By Blogger The Benson Report, at 05 November, 2007 22:40  

  • Brian,

    It's true that Times/Globe print circ is down. But it's also true that their online readership is up. Why didn't you mention that fact?

    The content is still being read, just in a different format.

    By Blogger Justin, at 06 November, 2007 06:45  

  • Wing nuts have to alter reality to prove a point

    they are genuine liars, fascists and sociopaths.

    they all deserve deportment

    By Blogger Jared, at 06 November, 2007 09:48  

  • Justin said:
    It's true that Times/Globe print circ is down. But it's also true that their online readership is up. Why didn't you mention that fact?

    "CHICAGO Audience-FAX, a new measurement that combines newspaper circulation, readership and online audience, is not an attempt to paper over the bad news about circulation, newspaper industry figures argued Monday."

    If you believe that, then I have a bridge in Brooklyn to sell to you.


    "Because this is a first-time measurement, it is impossible to say whether it shows that newspaper's audience is growing, or as circulation numbers have suggested for the better part of a decade -- the industry is in an on-going decline."

    Can you say Free-Fall?



    The 538 daily US newspapers had an average decline of 2.5%.

    But The Boston Globe's decline was far, far worse. Daily circulation at The Boston Globe tumbled 6.6% to 360,695 (from 386,417) and Sunday fell about the same, 6.5% to 548,906 (from 587,289).

    These left leaning newspapers are reaping their just rewards from their own bone-headed decisions to tilt the news toward their liberal viewpoint.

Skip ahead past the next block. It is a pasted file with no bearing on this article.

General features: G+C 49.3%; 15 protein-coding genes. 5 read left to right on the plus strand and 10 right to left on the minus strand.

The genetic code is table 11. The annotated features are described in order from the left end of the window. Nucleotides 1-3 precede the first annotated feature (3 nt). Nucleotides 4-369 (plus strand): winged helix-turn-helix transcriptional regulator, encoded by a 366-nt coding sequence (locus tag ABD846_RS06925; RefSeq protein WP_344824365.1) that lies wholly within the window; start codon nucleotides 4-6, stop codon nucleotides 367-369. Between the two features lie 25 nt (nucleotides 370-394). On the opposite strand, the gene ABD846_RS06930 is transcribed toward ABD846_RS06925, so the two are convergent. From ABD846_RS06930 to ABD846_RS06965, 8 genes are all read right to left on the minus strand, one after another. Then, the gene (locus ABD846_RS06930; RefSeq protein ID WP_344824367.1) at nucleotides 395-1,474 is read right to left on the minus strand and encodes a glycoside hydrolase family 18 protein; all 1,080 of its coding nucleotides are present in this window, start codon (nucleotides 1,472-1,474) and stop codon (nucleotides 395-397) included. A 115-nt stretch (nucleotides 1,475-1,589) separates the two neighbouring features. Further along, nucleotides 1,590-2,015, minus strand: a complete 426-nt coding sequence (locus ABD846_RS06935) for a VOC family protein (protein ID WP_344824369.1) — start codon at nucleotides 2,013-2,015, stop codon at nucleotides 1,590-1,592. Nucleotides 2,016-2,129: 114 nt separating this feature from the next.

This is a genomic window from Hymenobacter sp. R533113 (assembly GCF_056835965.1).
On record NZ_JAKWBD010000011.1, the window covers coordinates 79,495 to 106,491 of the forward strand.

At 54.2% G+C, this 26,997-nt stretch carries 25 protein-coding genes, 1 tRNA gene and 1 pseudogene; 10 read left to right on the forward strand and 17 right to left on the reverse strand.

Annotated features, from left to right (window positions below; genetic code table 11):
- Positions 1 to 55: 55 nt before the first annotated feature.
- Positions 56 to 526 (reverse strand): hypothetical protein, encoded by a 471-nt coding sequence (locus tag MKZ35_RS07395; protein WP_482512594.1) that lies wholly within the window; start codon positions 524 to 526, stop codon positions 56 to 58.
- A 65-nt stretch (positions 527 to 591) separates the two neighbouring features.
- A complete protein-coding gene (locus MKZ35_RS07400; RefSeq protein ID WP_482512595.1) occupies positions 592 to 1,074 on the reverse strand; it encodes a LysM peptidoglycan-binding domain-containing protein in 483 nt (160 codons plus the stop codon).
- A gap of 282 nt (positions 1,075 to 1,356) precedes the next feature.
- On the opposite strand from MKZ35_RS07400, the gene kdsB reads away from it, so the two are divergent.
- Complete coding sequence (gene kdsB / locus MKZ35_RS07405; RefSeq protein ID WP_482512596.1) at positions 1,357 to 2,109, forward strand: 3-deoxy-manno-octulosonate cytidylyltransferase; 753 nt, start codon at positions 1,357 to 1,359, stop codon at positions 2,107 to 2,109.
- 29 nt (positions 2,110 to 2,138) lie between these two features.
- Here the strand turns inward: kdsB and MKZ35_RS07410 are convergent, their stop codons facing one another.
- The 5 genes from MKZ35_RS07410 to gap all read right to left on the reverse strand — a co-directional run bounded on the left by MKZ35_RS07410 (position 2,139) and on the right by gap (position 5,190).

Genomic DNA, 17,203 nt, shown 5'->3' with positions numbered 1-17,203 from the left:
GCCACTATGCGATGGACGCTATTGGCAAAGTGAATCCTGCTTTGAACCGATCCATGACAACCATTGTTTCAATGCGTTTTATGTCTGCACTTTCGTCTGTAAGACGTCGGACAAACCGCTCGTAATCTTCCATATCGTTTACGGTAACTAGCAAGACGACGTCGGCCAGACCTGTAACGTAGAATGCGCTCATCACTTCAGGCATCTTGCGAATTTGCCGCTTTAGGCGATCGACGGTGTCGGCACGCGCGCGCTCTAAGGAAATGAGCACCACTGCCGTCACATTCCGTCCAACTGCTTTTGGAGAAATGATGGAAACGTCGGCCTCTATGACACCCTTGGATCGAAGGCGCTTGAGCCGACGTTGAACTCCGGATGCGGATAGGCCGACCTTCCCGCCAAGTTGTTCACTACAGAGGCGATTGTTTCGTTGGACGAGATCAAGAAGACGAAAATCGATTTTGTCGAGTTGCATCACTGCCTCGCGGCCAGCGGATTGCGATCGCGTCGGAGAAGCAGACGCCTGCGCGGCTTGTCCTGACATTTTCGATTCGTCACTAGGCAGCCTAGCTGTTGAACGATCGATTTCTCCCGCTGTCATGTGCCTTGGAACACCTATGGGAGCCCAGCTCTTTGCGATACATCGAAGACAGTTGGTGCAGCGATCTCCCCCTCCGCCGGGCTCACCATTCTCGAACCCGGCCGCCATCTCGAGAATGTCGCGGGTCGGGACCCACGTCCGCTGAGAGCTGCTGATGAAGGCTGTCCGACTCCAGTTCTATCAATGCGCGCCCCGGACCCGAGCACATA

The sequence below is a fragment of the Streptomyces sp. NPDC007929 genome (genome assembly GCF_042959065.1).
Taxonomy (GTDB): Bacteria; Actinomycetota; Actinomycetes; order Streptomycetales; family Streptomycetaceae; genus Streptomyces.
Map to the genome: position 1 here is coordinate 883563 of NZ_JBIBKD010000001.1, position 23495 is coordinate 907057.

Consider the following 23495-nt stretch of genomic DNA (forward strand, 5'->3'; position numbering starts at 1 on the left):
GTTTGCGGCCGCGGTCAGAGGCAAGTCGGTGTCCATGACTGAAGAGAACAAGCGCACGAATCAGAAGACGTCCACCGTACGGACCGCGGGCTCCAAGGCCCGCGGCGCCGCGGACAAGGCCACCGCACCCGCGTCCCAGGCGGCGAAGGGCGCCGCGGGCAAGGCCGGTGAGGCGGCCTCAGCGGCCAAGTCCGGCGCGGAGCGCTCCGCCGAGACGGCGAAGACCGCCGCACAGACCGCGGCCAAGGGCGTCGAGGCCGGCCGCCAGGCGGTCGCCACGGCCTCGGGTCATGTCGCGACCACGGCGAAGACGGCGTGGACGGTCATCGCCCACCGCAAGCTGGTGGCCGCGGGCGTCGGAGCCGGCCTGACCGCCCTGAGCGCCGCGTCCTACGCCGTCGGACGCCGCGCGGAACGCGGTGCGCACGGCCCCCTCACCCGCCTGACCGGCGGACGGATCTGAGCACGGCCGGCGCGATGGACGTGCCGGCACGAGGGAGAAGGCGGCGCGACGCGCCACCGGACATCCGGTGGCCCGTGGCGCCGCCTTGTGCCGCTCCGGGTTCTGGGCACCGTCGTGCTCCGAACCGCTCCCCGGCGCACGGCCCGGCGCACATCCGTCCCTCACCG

By Blogger The Benson Report, at 06 November, 2007 11:39  

  • Ahh Benson.

    Your partisanship and lack of practical knowledge knows no limits.

    The political slant of print media has nothing to do with the decline in circulation. It has everything to do with the advent of new media... i.e. websites, text mail, i-phone, etc. The younger demographics don't read the paper because it doesn't suit their lifestyle. Not only are the Times and Globe down.... so is the Wall Street Journal, Washington Times and every other paper in America . It's just the nature of an archaic medium like print to eventually reach a point of obsolescence.

    The same can be said for radio. Look at the revenue reports for radio in Septemeber. Not just talk... all radio. It's down. Radio has been down for a long time. The lower demos are not tuning in because they prefer the vast selection available with satellite radio the I-pod. It would be as facetious to blame the decline of radio on the overwhelmingly right wing nature of talk as it would be to blame the decidedly left wing slant of opinion pages for the decline of print. Younger people, as a rule, don't feel drawn to anachronisiitc forms of media.

    Try to have a little perspective, Benson.

    By Blogger Dave Carroll, at 06 November, 2007 14:34  

  • "Try to have a little perspective, Benson."

    That would require a higher voltage level, Dave...

    By Blogger hashfanatic, at 06 November, 2007 17:28  

  • "The political slant of print media has nothing to do with the decline in circulation."

    ????

    What an insane comment! The liberal newspapers are ridiculed every day for their biases.

    Every year, more and more people complained to the deaf editors. The feckless publishers refused to report facts honestly, so the audience gave these rags the one-finger salute and took a hike.

    By Blogger The Benson Report, at 07 November, 2007 10:44